All lines for milk should be kept thoroughly clean and as sterile as possible. For this purpose, the lines are flushed with a liquid (e. g., lye or diluted acid) whichis capable of dissolving milk residues left in the milk pipe and carrying them away from the system. It is important to be able to clean the milk line, as well as the other parts of the installation which have come into contact with the milk, rapidly and reliably and with little manual labor, without making it necessary to give any great care to the cleaning. Such pipe lines can, of course, be taken apart so that the various pipe sections may be disconnected from each other and removed to a place for washing them with the aid of mechanical means, in addition to the liquid that is to be used. However, it is not feasible to perform such a time-consuming cleaning operation except at long intervals, and the daily'treatment is therefore usually carried out in such a way that the lines are merely flushed with liquid of the kind mentioned.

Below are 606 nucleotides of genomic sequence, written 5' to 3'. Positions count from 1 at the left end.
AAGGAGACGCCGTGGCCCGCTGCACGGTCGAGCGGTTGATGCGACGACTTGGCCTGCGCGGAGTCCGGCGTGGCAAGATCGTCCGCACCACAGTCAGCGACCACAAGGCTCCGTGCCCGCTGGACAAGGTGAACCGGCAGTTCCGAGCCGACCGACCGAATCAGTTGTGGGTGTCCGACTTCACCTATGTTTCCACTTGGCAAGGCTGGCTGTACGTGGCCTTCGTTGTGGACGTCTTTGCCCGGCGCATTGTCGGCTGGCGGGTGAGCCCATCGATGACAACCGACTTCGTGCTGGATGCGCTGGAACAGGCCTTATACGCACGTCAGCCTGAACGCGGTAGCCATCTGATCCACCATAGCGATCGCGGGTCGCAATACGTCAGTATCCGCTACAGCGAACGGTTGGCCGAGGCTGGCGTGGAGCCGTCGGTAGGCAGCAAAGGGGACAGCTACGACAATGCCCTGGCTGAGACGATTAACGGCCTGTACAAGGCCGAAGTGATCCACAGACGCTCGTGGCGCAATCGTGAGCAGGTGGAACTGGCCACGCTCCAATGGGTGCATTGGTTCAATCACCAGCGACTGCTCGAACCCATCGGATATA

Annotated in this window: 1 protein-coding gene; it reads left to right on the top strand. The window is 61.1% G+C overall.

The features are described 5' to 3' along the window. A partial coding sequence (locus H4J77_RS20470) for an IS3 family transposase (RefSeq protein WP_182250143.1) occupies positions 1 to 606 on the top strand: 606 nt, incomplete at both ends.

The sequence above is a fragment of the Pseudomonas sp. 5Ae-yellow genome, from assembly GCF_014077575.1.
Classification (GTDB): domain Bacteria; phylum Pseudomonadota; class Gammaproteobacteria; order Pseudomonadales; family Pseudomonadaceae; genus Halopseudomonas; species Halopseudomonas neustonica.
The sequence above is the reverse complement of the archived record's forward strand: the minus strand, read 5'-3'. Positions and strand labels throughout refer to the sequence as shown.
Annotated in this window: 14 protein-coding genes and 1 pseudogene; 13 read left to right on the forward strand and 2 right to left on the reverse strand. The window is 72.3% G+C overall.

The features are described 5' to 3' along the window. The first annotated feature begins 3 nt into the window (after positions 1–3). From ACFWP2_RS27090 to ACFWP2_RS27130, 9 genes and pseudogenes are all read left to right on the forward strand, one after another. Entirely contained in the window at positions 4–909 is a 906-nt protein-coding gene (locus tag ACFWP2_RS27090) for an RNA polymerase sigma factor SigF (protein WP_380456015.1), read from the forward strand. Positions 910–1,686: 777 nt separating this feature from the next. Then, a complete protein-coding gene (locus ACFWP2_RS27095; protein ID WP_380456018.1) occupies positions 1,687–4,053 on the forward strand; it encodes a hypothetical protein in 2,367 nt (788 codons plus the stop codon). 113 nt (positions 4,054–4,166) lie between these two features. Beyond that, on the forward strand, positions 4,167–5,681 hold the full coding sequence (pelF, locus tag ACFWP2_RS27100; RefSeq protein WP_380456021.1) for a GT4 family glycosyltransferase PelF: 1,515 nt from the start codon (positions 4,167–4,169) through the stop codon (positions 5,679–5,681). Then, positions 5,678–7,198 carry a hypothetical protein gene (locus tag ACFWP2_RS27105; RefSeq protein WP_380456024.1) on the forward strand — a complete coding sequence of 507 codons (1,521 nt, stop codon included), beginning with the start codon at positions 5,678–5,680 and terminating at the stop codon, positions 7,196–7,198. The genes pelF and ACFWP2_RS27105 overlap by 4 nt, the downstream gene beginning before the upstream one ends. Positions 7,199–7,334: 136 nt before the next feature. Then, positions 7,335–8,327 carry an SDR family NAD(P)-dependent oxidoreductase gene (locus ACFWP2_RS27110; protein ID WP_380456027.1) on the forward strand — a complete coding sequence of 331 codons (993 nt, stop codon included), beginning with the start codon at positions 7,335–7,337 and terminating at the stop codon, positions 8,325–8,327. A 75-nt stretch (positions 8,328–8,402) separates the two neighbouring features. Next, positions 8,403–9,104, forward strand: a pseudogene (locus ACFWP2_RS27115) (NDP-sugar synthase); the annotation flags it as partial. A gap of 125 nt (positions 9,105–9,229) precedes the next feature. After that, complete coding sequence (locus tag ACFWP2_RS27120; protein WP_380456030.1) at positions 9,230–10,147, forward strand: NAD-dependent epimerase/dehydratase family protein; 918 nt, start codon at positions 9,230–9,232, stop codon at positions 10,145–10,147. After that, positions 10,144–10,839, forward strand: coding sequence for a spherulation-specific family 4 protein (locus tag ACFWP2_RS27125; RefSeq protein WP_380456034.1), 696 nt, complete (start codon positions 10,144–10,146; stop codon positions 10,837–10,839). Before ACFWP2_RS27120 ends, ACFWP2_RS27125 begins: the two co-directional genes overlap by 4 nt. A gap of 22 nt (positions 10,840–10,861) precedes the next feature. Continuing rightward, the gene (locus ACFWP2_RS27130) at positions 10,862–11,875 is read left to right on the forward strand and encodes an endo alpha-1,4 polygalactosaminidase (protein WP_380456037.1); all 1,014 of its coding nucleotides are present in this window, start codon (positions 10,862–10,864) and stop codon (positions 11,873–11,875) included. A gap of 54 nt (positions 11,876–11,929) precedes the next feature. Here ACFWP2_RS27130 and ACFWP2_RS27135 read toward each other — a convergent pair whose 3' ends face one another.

The simplest way of forcing the liquid through the lines is sucking it through the line by means of the vacuum normally used to drive the milking units and suck the milk through the line to the collecting place. In so doing, however, some atmospheric air leaks into the pipe-line at the connecting points for the milking units, and gases dissolved in the liquid are released. Consequently, the pipes will not be filled with flushing liquid, and in the upper part of the pipes there will remain a string of milk residues which never come into contact with the flushing liquid, these milk residues being neither dissolved by the liquid nor flushed away by it. This condition can be overcome by forcing the liquid with overpressure into the line; but for that purpose a special pump is required which, in view of the necessity of avoiding manual labor as much as possible, must be motordriven and therefore will be relatively expensive. This additional expense is of particular importance in smaller plants, where the cost of such a pump will be practically the same as in larger plants.